The number one answer for weight loss could be full of number twos.
Revolutionary new research out of New Zealand has seen the trial of a ‘magic pill’, which is the newest alternative to diet and exercise when it comes to losing weight.
If the trial is successful at the end of 2019, its program director believes the pill could help millions of people.
The only catch is, it contains human faeces.
A New Zealand research company believes the key to solving obesity is a pill (pictured) containing faeces
The New Zealand research facility is trialling the pills on four overweight adolescents.
The scientists’ aim is to see if the faeces of a fit person could alter the gut microbiome of an overweight person.
The idea is that faecal bacteria taken from a healthy person will lodge itself in the gut of an overweight person, and ‘scavenge’ calories from their waste.
In turn, this will help them lose weight.
Trial director Wayne Cutfield (pictured) says a successful program could help millions
The idea behind the trial (pictured) will see bacteria from a healthy person’s stool lodge itself in the gut of an obese person, salvaging calories and resulting in weight loss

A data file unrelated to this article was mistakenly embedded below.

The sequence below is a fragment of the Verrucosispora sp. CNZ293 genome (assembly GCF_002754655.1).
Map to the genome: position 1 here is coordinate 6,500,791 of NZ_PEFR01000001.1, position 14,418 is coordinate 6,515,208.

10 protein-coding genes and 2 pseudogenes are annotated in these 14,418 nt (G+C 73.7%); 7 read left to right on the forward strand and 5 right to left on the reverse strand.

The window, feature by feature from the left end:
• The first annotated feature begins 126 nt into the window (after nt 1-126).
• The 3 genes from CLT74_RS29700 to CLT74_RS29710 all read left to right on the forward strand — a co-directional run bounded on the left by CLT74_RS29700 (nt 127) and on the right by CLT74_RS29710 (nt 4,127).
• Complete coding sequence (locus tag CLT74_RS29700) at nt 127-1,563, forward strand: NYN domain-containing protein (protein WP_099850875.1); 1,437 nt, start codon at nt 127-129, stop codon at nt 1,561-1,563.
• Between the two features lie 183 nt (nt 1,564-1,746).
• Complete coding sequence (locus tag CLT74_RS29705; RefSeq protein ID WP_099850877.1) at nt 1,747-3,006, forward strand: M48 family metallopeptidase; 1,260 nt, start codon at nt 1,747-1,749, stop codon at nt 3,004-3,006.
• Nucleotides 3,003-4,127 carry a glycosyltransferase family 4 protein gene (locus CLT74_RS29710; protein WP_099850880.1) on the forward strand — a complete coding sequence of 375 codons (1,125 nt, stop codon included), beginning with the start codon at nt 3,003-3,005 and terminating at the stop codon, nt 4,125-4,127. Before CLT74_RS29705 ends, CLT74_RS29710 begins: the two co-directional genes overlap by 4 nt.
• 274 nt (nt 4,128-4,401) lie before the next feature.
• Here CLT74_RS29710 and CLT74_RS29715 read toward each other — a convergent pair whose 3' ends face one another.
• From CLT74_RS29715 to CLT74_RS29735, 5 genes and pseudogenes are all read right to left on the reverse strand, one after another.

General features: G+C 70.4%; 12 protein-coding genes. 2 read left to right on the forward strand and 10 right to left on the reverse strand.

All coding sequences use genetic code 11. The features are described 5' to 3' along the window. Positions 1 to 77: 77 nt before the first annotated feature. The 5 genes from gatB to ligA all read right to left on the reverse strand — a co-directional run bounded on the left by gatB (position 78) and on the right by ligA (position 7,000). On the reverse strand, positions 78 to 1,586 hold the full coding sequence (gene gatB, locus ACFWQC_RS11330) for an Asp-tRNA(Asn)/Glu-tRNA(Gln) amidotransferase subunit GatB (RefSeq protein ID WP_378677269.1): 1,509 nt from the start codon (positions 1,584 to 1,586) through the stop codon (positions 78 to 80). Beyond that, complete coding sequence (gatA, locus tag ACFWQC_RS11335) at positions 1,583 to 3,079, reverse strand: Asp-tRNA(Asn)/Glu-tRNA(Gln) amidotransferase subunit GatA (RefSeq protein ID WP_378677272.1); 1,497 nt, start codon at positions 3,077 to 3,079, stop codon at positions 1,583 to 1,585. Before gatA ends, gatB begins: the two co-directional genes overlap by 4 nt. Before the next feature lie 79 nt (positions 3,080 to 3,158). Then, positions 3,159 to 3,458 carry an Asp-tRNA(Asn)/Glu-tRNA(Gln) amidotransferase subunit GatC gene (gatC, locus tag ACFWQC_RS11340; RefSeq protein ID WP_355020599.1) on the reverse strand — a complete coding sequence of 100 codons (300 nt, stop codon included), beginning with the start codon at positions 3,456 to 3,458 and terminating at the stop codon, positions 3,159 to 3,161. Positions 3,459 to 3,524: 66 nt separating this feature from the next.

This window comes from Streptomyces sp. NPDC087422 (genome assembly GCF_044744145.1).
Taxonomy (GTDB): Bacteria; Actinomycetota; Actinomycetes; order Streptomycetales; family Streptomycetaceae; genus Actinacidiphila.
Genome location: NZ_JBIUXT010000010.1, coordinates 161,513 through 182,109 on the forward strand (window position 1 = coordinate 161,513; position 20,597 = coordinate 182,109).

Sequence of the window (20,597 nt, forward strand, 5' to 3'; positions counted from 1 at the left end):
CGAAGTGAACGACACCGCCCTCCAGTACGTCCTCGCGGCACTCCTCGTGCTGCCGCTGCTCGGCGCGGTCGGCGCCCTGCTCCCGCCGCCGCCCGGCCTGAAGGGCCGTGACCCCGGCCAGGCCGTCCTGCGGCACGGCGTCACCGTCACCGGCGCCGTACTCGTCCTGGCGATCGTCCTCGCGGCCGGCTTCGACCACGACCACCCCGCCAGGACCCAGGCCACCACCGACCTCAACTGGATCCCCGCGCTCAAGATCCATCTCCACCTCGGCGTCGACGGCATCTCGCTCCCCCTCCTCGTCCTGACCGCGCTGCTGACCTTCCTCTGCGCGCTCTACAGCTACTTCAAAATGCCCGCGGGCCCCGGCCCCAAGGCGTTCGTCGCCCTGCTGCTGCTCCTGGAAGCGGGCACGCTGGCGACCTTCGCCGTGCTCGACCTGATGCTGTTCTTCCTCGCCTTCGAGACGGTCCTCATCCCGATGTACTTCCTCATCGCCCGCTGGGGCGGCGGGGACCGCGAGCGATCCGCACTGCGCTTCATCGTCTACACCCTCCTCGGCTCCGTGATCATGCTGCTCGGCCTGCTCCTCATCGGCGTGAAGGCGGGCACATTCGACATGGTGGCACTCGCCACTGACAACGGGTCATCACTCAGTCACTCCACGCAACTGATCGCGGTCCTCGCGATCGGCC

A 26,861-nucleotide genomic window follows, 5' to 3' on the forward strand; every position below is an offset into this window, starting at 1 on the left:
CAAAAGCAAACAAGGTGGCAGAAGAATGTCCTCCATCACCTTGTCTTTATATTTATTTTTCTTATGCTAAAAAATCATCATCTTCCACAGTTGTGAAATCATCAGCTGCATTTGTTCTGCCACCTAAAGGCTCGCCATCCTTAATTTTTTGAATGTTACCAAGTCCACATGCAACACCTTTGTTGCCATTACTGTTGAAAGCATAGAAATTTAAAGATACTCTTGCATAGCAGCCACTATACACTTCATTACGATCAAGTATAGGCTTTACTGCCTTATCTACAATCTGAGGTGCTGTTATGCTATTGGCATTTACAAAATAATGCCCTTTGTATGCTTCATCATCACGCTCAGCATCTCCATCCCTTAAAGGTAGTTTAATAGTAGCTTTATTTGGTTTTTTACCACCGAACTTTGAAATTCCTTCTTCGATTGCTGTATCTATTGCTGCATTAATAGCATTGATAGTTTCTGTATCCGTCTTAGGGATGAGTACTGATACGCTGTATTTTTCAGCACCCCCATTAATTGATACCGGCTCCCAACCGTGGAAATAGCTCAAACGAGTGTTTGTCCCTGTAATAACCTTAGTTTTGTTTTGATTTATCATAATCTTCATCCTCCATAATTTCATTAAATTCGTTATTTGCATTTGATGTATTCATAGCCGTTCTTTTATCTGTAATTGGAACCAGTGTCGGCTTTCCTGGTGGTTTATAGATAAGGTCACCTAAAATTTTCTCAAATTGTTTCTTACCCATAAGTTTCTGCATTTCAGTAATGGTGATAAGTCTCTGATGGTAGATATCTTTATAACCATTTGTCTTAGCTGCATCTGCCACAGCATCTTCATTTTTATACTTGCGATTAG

Professor of Paediatric Endocrinology at the Liggins Institute, Wayne Cutfield, told Stuff the bacteria is strained and sieved to get rid of the unsanitary waste.
‘We clean the bacteria up and put them in capsules so they’re completely odourless,’ he says.
There isn’t a regular dosage either, with one pill expected to last at least six months.
The Liggins Institute is running the trial on national television in a three-part series called The Good S***.
The series follows four teenage girls who were determined to be overweight using their Body Mass Index.
The trial is being run on four New Zealand adolescents (pictured), who are deemed overweight by their body mass index rating
The institute decided to conduct the study on adolescents since their rate of obesity is high in New Zealand.
More than one in three New Zealand residents over the age of 15 are overweight.
Alofa, one of the participants, joined the study when she realised she wanted to make a lifestyle change.
‘One of my family members had a wedding coming up and I was like “jeez, what are the photos going to look like?” That, and it was getting really expensive plus-size shopping.’
The trial is expected to conclude at the end of 2019.